David Cameron surprised many this week when he endorsed plans for councils in Greater Manchester to set a minimum price for alcohol. The proposed scheme, which is set to be fully discussed in October, would force both retailers and pubs to charge a minimum of 50p per unit, and follows a similar recommendation from the National Institute for Clinical Excellence.
Supporters of minimum pricing claim that it would discourage supermarkets from selling cheap alcohol, which would reduce the number of deaths from related diseases. Indeed, some studies have indicated that even a slightly lower minimum price of 40p, which has been proposed in Scotland, could prevent 1,000 premature deaths a year. There have even been claims that stopping supermarkets from selling cheap alcohol could prevent community pubs from closing down.
On closer examination, however, the case for greater regulation and higher alcohol prices is less compelling. Though excessive alcohol consumption has been linked with a range of diseases, research has also shown that moderate drinking, which would be hit by minimum pricing, may be a more healthy option than avoiding alcohol altogether, with one meta-analysis finding that as many as four drinks a day reduces the risk of death by nearly 20 per cent. And a Spanish study even suggested that heavy consumption of beer and spirits could lower heart disease. Given that heart disease alone costs the British economy £29bn a year, it is likely that alcohol consumption saves more than the estimated £2.7bn cost of alcohol abuse to the NHS.
Similarly, links between crime and alcohol regulation are not straightforward. For example, with an extremely tough licensing regime, which mandates that all strong beers, wines and spirit be sold through a state monopoly, Sweden should have the lowest rates of alcohol-related crime in Europe. Inconveniently, for those longing for Britain to go down a similar path, this is not the case. In fact 86 per cent of violent crimes in Sweden are alcohol-related, while the figure is only 42 per cent for Britain and 40 per cent for Belgium, a country with a licensing regime and drinking culture similar to ours. In any case, using minimum pricing to discourage people from drinking at home is likely to increase crime rates in city centres.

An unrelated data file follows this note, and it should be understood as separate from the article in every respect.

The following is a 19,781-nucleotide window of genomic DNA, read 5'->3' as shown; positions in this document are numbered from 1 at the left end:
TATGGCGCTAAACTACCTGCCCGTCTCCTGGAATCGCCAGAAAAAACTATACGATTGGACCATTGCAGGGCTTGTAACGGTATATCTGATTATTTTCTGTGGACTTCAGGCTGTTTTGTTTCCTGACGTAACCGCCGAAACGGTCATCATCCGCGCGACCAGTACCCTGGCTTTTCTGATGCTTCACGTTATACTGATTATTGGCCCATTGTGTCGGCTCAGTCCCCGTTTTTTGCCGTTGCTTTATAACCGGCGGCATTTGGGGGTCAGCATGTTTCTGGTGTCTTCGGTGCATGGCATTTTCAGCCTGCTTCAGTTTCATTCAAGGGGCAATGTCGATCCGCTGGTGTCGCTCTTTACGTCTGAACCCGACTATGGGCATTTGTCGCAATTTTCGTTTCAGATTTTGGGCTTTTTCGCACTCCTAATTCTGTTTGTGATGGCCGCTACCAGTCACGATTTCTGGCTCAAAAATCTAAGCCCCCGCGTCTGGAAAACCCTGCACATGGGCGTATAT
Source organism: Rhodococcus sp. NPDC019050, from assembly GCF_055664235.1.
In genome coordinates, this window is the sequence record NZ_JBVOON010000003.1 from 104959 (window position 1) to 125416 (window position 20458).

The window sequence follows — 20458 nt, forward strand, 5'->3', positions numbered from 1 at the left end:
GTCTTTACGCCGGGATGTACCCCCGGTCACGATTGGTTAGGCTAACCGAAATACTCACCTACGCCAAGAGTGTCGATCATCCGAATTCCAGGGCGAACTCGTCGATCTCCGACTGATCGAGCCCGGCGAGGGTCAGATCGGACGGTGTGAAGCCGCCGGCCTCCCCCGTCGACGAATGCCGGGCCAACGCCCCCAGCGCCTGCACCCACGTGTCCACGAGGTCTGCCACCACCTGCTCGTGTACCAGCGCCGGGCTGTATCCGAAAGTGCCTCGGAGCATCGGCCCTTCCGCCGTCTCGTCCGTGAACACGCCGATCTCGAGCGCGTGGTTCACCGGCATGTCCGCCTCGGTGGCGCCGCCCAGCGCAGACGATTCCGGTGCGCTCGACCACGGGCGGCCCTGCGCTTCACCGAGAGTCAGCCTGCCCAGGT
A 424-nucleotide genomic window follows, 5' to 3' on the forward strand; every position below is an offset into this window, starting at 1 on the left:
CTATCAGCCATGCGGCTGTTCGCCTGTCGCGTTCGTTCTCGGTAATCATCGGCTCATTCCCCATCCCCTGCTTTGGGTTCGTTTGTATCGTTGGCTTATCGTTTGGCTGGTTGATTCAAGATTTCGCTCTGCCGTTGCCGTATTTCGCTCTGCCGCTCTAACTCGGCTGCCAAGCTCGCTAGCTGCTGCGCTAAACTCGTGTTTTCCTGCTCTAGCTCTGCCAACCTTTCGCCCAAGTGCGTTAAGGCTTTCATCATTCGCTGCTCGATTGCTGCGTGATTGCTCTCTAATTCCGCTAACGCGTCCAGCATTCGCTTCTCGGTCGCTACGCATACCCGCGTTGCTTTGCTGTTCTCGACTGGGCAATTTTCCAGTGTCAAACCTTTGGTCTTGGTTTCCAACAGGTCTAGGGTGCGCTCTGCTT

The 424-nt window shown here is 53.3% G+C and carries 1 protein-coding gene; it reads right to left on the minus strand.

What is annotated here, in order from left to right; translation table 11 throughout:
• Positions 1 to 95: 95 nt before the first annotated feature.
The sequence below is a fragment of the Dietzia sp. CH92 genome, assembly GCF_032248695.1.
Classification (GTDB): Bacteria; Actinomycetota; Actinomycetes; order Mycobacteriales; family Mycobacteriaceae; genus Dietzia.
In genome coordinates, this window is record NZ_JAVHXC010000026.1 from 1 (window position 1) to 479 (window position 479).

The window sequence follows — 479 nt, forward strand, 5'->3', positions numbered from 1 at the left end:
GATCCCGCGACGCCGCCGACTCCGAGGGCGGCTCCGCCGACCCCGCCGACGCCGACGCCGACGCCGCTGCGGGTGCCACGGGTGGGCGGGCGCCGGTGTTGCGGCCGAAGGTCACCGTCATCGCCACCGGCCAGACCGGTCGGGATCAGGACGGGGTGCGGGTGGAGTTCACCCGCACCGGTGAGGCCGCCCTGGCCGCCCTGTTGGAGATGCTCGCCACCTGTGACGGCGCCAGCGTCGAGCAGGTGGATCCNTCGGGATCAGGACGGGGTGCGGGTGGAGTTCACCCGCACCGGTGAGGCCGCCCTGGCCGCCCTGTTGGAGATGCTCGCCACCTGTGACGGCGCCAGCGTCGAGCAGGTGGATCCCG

However, while the health and social benefits of minimum pricing are unlikely to live up to the predictions of its supporters, it may benefit the drinks industry. Unlike an increase in duties, which would at least raise money for the treasury, a mandatory price floor would limit competition between all parts of the drinks industry, boosting margins and driving up profits at the expense of consumers. Government mandated price-fixing would also undermine the work of the Competition Commission, setting a dangerous precedent. It should therefore come as no surprise that Tesco has backed minimum pricing, while a range of companies and trade associations have supported more moderate restrictions, such as a ban on below cost sales of liquor.
There is nothing wrong with trying to encourage a more moderate level of alcohol consumption. Even so, the claims made by the anti-alcohol lobby about the health impacts of drinking need to be more closely examined than they are currently. If, after a proper analysis that looks at the pros as well as the cons, the government still wants to reduce alcohol consumption then it should do so through increasing taxes—the clearest and most transparent way. In contrast, David Cameron’s enthusiasm for minimum pricing creates the impression that he is more concerned about headlines and drink company profits, than he is about public health.